Biden Announces

joe-biden.JPG

According to MSNBC NEWS Senator Joe Biden (D-Delaware) has announced that he is running for President. He said,

“I am running for president,” he told “Meet the Press” anchor Tim Russert. “I’m going to be Joe Biden, and I’m going to try to be the best Biden I can be. If I can, I got a shot. If I can’t, I lose.”

I don’t know what that means. When I wake up in the morning I rarely say that “I’m going to be the best Biden I can be” before I start my day. It is such a nothing statement and bizarre way to start an election. He doesn’t begin by explaining his vision for the country or even criticizing the Administration for its failures. No. He’s just gonna try to be Biden.

He has about $3.5 million in his campaign account. The exploratory committee will help him raise money and gauge support. He’s already campaigned in early voting states such as New Hampshire, Iowa, South Carolina and Nevada.

If he is looking at the polls we are (or even his own) he can’t think he’s polling higher than single digits in any of the key states. He is going to have to work very hard to build name recognition. One thing he has going for him that the other candidates do not is he has a long tenure in the Senate which means he can point to many more legislative successes than Obama or HRC, and he can use his committee chairmanship as a platform to get on as many news shows as possible.

What do you think about his chances?

Advertisements

10 Responses to Biden Announces

  1. anoodle says:

    I happen to like Biden, but unless he can take his vision for Iraq (he wants to divide it into three autonomous region with a decentralized federal government a la Yugoslavia) and turn it into the democratic alternative, I’m not sure there’s enough O2 in the room for him. His strength (his experience) is also his weakness. We saw what happened to kerry last time– his legislative experience was fodder for way too may campaign commericals. Biden will have the same problem.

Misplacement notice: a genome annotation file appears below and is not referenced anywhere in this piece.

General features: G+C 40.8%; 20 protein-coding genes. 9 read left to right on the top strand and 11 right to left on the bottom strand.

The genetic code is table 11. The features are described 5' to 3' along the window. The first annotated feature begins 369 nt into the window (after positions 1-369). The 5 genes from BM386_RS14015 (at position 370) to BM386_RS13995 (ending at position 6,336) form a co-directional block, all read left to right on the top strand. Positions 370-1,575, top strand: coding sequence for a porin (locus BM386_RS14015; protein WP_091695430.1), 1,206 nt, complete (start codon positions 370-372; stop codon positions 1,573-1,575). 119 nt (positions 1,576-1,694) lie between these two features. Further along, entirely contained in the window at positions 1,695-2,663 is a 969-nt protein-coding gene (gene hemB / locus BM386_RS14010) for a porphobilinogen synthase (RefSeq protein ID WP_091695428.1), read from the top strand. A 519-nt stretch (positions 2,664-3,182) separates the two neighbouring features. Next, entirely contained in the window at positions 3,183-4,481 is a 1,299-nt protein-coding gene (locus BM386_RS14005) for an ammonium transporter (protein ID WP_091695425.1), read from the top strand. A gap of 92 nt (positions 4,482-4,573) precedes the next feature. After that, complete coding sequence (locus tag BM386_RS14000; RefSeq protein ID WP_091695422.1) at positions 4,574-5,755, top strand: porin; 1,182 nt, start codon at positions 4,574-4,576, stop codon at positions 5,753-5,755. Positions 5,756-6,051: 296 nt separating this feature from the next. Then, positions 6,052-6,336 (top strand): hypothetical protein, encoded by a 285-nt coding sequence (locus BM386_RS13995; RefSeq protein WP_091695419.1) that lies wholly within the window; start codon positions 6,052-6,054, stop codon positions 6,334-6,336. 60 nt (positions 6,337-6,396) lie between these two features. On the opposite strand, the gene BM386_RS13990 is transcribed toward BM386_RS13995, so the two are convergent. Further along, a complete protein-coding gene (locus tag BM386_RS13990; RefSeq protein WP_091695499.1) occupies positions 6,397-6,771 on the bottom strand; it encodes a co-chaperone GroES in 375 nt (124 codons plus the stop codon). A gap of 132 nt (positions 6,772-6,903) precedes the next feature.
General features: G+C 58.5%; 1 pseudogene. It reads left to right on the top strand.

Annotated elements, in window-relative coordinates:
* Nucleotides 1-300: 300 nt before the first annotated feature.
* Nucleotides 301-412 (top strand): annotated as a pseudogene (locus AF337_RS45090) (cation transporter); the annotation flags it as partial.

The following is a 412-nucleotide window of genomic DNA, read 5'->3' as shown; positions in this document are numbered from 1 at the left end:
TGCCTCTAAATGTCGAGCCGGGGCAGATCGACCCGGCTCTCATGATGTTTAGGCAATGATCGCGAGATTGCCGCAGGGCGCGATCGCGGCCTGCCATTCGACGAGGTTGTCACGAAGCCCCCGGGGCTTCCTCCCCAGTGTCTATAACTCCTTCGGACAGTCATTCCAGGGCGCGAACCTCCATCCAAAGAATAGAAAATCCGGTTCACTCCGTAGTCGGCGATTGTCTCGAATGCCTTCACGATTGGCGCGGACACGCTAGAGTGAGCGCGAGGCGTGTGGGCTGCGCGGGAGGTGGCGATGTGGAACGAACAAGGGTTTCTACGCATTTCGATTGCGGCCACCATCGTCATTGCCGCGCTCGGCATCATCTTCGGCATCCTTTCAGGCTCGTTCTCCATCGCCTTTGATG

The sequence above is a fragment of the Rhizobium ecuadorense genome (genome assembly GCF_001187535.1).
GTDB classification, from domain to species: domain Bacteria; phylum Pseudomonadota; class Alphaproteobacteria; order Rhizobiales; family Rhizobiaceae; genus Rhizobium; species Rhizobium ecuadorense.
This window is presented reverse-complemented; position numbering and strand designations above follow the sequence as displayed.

Putting the punditry aside for a second, I actually really like Biden. I feel like he sounds like a regular person, he stands up for what he believes, and I share his views on most foreign policy issues. I’m not sure exactly where he is on a lot of domestic position, although my guess is he probably falls in line with the other candidates on the big issues…..

    I think biden needs to very quickly present a vision for the country otherwise he’s going to get rolled into the HRC wave that’s coming.

    He might be doing this to raise his profile and snag the Secy of State job (Holbrooke is probably the other good bet)…..

  2. comm5ttee says:

    I agree with the last paragraph of anoodle’s comment…of course with a good amount else in the post but ultimately that is why I think he (Biden) enters the race. He does have great foreign policy sense.

    The one thing that I loathe about Biden is that he has said almost everything on every issue. It seems every time he is on MTP with Russert, he will preface his comment with: “Well Tim, as I said three years ago to such and such group that really you cannot do such and such in such and such.” Then Russert will ask a follow up about a subsequent comment and Biden will say: “Well Tim, as I said 6 weeks ago on your program, we have to change our position on such and such.” It seems that Biden is the result of what I will call the Russert-effect. The MTP researchers are amazing at finding all the quotables to contradict something that whoever is on will say. Of course, Russert, as great as he is, jumps right on that. This minor issue is my only problem with Biden. Although I was hoping Biden would have done more today on the issues.